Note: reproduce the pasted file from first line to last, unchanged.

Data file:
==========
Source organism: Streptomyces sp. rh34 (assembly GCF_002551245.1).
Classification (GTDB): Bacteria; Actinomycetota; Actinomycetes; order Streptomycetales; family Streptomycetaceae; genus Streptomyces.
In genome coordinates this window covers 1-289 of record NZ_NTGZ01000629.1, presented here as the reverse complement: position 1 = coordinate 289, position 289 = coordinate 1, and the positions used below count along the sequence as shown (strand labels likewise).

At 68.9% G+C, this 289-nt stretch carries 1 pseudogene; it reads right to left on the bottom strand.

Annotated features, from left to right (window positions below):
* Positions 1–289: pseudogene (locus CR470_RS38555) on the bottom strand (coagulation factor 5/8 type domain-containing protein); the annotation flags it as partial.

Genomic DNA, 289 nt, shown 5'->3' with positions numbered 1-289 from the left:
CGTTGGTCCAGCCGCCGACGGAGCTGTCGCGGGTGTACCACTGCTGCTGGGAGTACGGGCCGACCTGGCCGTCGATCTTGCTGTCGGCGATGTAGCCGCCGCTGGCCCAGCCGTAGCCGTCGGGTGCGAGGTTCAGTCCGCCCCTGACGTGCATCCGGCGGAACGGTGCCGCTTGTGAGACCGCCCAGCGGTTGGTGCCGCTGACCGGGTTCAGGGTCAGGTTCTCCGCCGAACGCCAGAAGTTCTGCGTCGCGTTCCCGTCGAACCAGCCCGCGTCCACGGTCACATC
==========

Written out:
Source organism: Streptomyces sp. rh34 (assembly GCF_002551245.1).
Classification (GTDB): Bacteria; Actinomycetota; Actinomycetes; order Streptomycetales; family Streptomycetaceae; genus Streptomyces.
In genome coordinates this window covers 1-289 of record NZ_NTGZ01000629.1, presented here as the reverse complement: position 1 = coordinate 289, position 289 = coordinate 1, and the positions used below count along the sequence as shown (strand labels likewise).

At 68.9% G+C, this 289-nt stretch carries 1 pseudogene; it reads right to left on the bottom strand.

Annotated features, from left to right (window positions below):
* Positions 1–289: pseudogene (locus CR470_RS38555) on the bottom strand (coagulation factor 5/8 type domain-containing protein); the annotation flags it as partial.

Genomic DNA, 289 nt, shown 5'->3' with positions numbered 1-289 from the left:
CGTTGGTCCAGCCGCCGACGGAGCTGTCGCGGGTGTACCACTGCTGCTGGGAGTACGGGCCGACCTGGCCGTCGATCTTGCTGTCGGCGATGTAGCCGCCGCTGGCCCAGCCGTAGCCGTCGGGTGCGAGGTTCAGTCCGCCCCTGACGTGCATCCGGCGGAACGGTGCCGCTTGTGAGACCGCCCAGCGGTTGGTGCCGCTGACCGGGTTCAGGGTCAGGTTCTCCGCCGAACGCCAGAAGTTCTGCGTCGCGTTCCCGTCGAACCAGCCCGCGTCCACGGTCACATC